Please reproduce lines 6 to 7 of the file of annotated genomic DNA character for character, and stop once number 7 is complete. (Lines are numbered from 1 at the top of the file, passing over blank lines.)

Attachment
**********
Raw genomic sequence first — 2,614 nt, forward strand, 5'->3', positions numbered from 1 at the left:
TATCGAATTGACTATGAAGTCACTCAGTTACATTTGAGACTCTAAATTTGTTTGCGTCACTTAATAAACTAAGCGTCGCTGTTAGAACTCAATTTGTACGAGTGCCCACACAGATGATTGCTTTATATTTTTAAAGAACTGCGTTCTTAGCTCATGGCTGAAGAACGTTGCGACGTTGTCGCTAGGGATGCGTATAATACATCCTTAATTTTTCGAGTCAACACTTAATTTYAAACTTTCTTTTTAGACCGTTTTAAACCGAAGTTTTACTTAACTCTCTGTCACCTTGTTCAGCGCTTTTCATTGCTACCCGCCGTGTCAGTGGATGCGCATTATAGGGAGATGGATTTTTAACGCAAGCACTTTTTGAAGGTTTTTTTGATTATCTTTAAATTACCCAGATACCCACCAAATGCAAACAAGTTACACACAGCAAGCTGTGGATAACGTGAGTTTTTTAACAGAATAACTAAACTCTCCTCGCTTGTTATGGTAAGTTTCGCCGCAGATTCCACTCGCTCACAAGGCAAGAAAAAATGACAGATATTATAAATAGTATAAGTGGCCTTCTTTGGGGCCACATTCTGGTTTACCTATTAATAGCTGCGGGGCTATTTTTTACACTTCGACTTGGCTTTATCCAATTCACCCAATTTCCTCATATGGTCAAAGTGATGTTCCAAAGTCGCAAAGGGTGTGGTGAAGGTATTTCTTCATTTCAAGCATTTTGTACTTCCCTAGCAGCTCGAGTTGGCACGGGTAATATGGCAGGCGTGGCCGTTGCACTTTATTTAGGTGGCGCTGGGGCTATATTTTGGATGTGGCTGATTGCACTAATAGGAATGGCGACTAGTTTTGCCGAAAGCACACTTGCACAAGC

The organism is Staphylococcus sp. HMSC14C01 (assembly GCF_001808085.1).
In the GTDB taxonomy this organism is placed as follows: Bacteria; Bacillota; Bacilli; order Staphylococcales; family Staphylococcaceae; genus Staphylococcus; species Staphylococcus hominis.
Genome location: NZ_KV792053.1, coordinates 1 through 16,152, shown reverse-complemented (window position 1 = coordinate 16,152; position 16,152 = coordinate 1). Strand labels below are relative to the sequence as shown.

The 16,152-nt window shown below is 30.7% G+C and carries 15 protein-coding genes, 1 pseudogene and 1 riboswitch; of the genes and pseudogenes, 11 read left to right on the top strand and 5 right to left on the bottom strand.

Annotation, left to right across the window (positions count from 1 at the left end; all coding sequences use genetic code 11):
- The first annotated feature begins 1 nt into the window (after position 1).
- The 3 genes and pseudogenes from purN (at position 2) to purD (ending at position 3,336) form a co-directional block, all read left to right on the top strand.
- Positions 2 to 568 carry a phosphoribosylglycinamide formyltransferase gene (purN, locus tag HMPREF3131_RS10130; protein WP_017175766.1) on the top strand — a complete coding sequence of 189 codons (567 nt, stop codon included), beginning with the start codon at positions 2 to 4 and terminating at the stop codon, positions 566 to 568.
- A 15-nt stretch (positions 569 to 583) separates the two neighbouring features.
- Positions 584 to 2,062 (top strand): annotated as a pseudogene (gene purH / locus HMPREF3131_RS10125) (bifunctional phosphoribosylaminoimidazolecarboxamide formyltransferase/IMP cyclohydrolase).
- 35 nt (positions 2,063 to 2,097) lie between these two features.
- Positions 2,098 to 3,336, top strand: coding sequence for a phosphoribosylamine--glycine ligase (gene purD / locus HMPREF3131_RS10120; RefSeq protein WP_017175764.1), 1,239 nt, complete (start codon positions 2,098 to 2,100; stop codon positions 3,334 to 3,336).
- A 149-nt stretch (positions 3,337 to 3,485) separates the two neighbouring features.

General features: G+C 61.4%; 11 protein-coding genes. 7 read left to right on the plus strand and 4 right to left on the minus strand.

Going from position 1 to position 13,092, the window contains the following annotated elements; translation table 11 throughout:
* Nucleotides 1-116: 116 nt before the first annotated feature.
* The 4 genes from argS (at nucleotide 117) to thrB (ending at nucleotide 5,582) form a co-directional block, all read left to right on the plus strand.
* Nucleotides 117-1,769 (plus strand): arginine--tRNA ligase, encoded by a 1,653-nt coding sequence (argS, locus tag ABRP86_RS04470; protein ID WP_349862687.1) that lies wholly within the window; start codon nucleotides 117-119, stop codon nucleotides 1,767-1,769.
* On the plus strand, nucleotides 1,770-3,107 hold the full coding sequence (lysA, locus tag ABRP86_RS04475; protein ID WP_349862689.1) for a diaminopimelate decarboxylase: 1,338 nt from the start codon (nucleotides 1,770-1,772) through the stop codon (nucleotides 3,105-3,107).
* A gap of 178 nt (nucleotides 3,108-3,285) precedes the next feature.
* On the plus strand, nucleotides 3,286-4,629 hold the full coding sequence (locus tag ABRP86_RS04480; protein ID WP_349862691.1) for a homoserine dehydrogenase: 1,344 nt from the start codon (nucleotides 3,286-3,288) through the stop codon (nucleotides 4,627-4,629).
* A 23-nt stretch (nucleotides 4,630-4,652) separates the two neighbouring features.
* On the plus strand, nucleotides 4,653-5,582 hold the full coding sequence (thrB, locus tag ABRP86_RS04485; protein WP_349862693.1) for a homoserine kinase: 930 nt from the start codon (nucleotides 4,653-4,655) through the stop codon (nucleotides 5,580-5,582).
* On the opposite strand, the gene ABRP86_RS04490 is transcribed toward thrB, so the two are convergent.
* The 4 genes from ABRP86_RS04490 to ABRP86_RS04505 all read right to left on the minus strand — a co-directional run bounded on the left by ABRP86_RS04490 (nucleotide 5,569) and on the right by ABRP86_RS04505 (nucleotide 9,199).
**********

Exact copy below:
The 16,152-nt window shown below is 30.7% G+C and carries 15 protein-coding genes, 1 pseudogene and 1 riboswitch; of the genes and pseudogenes, 11 read left to right on the top strand and 5 right to left on the bottom strand.

Annotation, left to right across the window (positions count from 1 at the left end; all coding sequences use genetic code 11):